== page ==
health still prevail (8, 9) which, if not addressed
properly, will slow down the trend observed in the last
five years, making the achievement of this objective
relatively unfeasible.
Consequently, acting on the structural determinants is a high priority (10), the aim being to address
inequalities that result in a higher risk of maternal
death in the extreme ages of reproductive life, namely
among women under 14 years of age (52.4 for every
100 000 live births) and in women older than 35 (140.6
for every 100 000 live births). Other determinants
that need to be addressed relate to women living in
rural areas (relative risk 2.1) where access is restricted
by geographic barriers, security issues, deficiencies in
road infrastructure and communications in general;
(5) women under the subsidized regime (66% of the
cases); and in women with no schooling or just primary
education (one out of every three maternal deaths)
(10). All of these factors create large regional gaps resulting in reported maternal mortality ratios above 140
for every 100 000 live births in 2014 in departments
like Chocó, Putumayo and La Guajira, and unacceptably high ratios greater than 300 for every 100,000 live
births in Guaviare, Guainía and Vichada (2).
These inequalities are directly related to weaknesses
in the implementation and ownership of maternal
health policies. For this reason, territorial entities
will have to ensure long-term comprehensive action
along the continuum of preconception, pregnancy and
postpartum care. This will require commitment with
the implementation of all the forms of intervention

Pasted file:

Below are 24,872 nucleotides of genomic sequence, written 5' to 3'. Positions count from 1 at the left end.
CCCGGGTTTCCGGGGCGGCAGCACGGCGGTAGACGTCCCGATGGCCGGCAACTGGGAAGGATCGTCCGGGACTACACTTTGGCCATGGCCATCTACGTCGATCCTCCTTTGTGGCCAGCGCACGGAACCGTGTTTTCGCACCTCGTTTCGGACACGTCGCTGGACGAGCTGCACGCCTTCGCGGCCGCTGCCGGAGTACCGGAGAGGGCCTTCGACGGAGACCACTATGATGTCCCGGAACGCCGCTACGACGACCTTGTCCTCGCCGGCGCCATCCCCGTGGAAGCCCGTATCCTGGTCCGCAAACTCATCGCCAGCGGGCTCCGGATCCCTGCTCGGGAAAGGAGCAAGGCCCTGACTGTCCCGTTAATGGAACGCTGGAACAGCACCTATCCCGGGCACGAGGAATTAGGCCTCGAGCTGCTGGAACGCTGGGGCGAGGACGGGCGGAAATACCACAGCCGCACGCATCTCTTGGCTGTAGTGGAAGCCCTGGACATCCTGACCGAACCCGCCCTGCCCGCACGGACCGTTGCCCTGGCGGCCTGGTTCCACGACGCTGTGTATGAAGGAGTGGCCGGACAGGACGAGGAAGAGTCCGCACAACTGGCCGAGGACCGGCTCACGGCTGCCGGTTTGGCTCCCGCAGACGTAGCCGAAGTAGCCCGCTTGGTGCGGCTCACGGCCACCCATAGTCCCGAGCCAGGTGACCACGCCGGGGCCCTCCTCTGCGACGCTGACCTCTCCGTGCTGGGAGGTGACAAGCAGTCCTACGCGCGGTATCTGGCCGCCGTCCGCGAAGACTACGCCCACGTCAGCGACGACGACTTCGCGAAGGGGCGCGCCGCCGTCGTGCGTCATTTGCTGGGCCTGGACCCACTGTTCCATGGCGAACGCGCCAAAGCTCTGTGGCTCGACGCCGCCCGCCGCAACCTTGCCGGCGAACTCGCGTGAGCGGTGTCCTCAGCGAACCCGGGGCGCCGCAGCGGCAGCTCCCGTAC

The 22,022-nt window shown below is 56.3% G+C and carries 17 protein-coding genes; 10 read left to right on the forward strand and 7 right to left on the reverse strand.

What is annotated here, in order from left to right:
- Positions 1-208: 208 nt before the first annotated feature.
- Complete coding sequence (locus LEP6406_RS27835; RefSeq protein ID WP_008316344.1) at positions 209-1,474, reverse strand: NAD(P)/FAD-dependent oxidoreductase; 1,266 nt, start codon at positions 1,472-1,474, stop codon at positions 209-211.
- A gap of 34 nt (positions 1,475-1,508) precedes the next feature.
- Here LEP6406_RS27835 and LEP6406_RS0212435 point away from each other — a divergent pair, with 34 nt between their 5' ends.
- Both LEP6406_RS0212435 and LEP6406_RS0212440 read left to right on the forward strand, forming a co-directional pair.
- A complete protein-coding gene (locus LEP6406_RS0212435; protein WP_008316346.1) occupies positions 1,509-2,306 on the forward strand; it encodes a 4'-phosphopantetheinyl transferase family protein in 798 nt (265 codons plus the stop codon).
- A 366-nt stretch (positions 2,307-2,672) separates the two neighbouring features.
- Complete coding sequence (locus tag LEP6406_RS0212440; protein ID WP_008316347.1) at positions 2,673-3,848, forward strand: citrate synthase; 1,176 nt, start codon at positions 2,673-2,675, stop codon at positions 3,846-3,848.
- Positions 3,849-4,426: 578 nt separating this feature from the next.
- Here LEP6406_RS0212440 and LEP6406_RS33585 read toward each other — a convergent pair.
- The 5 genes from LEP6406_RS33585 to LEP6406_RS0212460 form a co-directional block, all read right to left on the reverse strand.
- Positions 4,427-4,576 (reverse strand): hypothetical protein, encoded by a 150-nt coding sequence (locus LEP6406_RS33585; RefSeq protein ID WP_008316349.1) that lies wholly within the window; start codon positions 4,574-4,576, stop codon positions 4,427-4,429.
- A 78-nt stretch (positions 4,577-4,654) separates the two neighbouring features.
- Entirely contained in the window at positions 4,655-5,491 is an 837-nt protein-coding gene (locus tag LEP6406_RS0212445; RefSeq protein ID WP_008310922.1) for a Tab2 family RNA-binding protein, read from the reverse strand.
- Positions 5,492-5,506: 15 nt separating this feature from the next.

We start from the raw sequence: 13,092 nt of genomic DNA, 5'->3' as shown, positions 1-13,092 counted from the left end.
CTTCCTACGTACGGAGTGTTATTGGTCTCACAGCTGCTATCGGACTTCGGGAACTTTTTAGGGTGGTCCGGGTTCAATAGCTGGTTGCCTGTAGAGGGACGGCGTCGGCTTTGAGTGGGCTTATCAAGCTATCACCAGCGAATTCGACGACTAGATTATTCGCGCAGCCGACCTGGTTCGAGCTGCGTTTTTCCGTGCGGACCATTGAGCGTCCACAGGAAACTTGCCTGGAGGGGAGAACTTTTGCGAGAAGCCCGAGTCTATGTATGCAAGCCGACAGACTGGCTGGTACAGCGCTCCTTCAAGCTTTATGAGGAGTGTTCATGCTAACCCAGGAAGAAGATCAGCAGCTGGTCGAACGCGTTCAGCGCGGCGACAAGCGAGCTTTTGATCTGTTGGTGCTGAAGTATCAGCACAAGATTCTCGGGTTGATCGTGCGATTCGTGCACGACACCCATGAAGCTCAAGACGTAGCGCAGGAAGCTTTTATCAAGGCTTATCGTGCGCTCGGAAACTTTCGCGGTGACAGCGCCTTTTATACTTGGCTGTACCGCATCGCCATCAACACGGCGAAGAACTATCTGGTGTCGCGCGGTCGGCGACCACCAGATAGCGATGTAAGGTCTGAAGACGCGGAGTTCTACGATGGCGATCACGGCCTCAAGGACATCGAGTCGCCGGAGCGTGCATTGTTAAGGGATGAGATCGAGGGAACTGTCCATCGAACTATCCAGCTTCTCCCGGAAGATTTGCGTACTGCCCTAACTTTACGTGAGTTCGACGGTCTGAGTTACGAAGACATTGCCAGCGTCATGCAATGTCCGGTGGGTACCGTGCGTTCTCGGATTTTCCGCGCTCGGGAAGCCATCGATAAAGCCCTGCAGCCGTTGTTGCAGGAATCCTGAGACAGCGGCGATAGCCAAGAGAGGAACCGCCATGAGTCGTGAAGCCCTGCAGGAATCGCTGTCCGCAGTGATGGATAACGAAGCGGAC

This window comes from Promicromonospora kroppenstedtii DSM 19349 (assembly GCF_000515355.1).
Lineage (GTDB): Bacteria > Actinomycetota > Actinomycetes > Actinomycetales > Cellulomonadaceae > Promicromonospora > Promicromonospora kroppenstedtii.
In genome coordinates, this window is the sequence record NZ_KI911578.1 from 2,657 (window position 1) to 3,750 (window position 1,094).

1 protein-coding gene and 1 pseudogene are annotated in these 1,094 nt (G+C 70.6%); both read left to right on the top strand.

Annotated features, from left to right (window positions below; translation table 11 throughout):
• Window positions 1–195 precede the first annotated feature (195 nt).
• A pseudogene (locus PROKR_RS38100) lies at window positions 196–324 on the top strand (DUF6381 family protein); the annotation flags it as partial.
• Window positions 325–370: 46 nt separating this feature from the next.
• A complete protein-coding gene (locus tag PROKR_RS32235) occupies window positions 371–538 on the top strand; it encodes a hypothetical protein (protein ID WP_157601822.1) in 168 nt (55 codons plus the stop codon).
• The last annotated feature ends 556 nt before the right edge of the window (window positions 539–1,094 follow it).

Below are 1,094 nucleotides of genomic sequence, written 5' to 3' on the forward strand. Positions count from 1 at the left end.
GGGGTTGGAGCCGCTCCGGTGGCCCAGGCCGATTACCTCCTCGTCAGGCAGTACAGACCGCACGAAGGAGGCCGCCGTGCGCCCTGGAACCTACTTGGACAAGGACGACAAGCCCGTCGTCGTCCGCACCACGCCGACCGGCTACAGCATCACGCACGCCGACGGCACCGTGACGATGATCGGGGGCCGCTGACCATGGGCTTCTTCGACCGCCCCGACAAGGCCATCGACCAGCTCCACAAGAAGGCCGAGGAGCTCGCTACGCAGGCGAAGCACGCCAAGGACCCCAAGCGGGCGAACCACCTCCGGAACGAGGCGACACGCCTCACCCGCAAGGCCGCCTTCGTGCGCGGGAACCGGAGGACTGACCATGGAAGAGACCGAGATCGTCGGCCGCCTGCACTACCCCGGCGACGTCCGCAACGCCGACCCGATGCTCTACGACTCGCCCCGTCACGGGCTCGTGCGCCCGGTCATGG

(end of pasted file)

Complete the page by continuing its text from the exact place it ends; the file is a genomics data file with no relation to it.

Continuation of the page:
developed in Colombia within the context of safe
Preconception care models have been developed
in Colombia (11) in response to the change in the
epidemiological profile of maternal deaths, which
shows clear evidence of an increase in indirect
causes such as oncological problems, heart diseases,
neurological complications and autoimmune diseases,
among others (4, 12).
Also within this context of public policy, technical
standards and care guidelines have been developed
with significant input from the academic community
and the scientific societies for early detection of pregnancy abnormalities, care of normal and obstructed
childbirth under the tenets of humanized delivery
(13), care of pregnant girls under 15 years of age (14),
and guidelines for voluntary interruption of pregnancy
as provided for under court ruling C-355/06 (15).
Considering that 60% of the causes of maternal
death are associated with the triad of hypertensive
disorders, bleeding complications and sepsis (16),
and considering that in 90% of cases there are
flaws during the care process mainly as a result of
inadequate management of obstetric emergencies (17),